The state capital, here on the banks of the Missouri, is sleepy beneath a light mist as we roll in. Much of the way here from Sedalia, roads — dirt, gravel, paved — have paralleled the tracks. On the two-lanes, billboards still advertise as they once did everywhere. Not enough to be a blight, they tout the services of lawyers, and real estate agents, and dentists who will restore your smile in no time. Cemeteries, with their shade trees and polished marble headstones, grace many a low hilltop. Poised above some of them, cell towers rise like misshapen candles stuck into the layer cake of the landscape. This is river country now, with sandbars and fishing shacks. Mark Twain country. Jim and Huck country. Our country.

Emergency Stop, Between Jeff City & Hermann– 12:23 PM
I’ve been on freight trains where engineers executed emergency stops that would throw me to the floor if I wasn’t holding on. This was NOT that kind of stop, but the deceleration was rapid enough to get our attention.

The crew has reported a computer issue with one of the power units (engines). Some resulting safety signal confusion—never to be taken lightly—has caused the delay. They are also walking the entire exterior of the train to make sure that the rapid stop hasn’t created any other problems.

All bets as to our arrival at the next station are now null and void.

In interviews I have sometimes referred to hobos as America’s original Zen Masters, because you cannot ride freight trains without both patience and a heightened sense of equanimity.

The same is true with passenger trains.

And just like that, after only ten minutes, we are rolling again.

Hermann Whistle Stop – 12:45 PM
Described as “A picture-book village where 19th century brick buildings hug the sidewalk,” everything I can see from the train seams to bear that out. With the river on one side of the tracks, and the quaint downtown on the other, Hermann is instantly appealing. One of the delights of train travel is that, for a few moments, a passenger (whether in a boxcar or a club car) gets to “try on” a place. What would it be like to stop over here for a few hours, or a few days? What would it have been like to grow up here? What is its history? What is its future? What if our paths ran parallel for a bit?

Then the train begins to move again, the “what if’s” are left behind, and our attention turns to the “what is” right outside the window or the boxcar door, and the “what’s next” up around the bend.

Washington Whistle Stop – 1:20 PM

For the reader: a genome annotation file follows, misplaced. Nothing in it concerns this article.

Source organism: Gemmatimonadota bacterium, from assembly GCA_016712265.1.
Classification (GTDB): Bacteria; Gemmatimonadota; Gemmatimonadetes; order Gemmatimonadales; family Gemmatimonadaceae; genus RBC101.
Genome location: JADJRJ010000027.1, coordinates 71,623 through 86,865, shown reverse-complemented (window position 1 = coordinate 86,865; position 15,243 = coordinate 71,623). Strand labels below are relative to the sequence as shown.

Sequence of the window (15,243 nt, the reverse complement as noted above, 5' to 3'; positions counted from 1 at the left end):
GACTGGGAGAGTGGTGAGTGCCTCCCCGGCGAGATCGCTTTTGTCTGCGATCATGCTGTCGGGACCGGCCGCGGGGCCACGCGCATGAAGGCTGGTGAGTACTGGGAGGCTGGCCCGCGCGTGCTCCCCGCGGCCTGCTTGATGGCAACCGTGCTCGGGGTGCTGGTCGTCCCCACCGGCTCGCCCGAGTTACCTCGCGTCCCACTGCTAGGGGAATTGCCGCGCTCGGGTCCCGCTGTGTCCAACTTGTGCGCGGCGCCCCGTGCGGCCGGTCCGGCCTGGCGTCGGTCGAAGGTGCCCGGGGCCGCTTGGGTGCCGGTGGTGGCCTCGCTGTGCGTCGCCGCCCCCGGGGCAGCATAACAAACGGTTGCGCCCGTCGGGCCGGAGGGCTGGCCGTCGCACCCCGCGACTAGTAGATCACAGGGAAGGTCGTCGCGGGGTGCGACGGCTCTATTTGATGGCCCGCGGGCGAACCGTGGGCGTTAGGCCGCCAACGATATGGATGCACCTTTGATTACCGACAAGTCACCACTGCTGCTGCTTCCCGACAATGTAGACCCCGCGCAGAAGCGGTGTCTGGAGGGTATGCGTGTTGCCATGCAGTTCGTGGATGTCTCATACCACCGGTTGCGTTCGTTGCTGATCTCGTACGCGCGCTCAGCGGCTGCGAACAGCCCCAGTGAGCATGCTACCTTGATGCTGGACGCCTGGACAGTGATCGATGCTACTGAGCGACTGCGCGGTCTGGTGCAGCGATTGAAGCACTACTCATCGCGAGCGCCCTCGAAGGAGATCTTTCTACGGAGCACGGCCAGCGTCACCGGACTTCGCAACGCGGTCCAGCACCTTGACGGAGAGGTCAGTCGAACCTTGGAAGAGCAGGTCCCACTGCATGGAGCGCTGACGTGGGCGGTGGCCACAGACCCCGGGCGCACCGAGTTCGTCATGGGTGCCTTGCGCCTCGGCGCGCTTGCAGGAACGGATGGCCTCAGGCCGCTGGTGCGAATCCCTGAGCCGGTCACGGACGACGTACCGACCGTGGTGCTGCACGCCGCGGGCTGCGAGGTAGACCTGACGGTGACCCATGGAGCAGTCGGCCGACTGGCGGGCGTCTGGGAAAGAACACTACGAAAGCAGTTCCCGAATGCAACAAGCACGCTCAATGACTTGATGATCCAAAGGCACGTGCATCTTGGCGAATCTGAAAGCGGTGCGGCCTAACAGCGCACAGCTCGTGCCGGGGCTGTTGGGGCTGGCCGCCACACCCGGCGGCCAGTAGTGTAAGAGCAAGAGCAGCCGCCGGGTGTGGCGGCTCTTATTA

Another picturesque river town—this one just an hour from St. Louis. Amazing how quickly the time goes with so much to look at and take in. History, and nature, and everyday life all around. Trains go everywhere, and strange as it may seem given their size and physical presence, they become so commonplace for the folks who live along the right-of-way that these massive machines go virtually unnoticed. Whether you are rolling past a factory or a feedlot, skirting a backyard or slicing through the very heart of a city, from a train you see people simply living their lives without pretense. For this writer, the effect is absolutely captivating.

Kirkwood Whistle Stop – 2:21 PM
At one point, most towns in America had a train station not much different than this one. Though many were smaller, and some larger, at the height of the railroad era all were central to the growth and vitality of their communities. I have heard it estimated that ninety percent of our population once lived within five miles of a train track. Railroads were almost as ubiquitous as the Internet is today. Don’t believe it? Check out this map of abandoned rail lines. Yes, the blue lines are railroads in memory only.

St. Louis Station Stop – 3:00 PM
The Missouri River Runner terminates here. I had hoped that it would stop at the magnificent old St. Louis Union Station, and was worried when I walked into what looks like a 1960’s bus depot that perhaps the old station had not survived. Fortunately, Union Station HAS been preserved, and is now the hub of a whole complex of attractions; an aquarium, a ropes course, a carousel, and a spectacular light show in the grand hall. Do I miss the sense of having arrived that one gets when detraining in Denver or Kansas City? Sure. But I am thrilled that they have saved this beautiful old building. I’ll be passing another couple of hours here — sipping Earl Grey from the coffee shop, and watching their modest model train display cycle through its paces — before hiking the mile back to the Amtrak station for my night train to Dallas. I’ve got a roomette for that ride, and I’m already looking forward to the rails rocking me to sleep.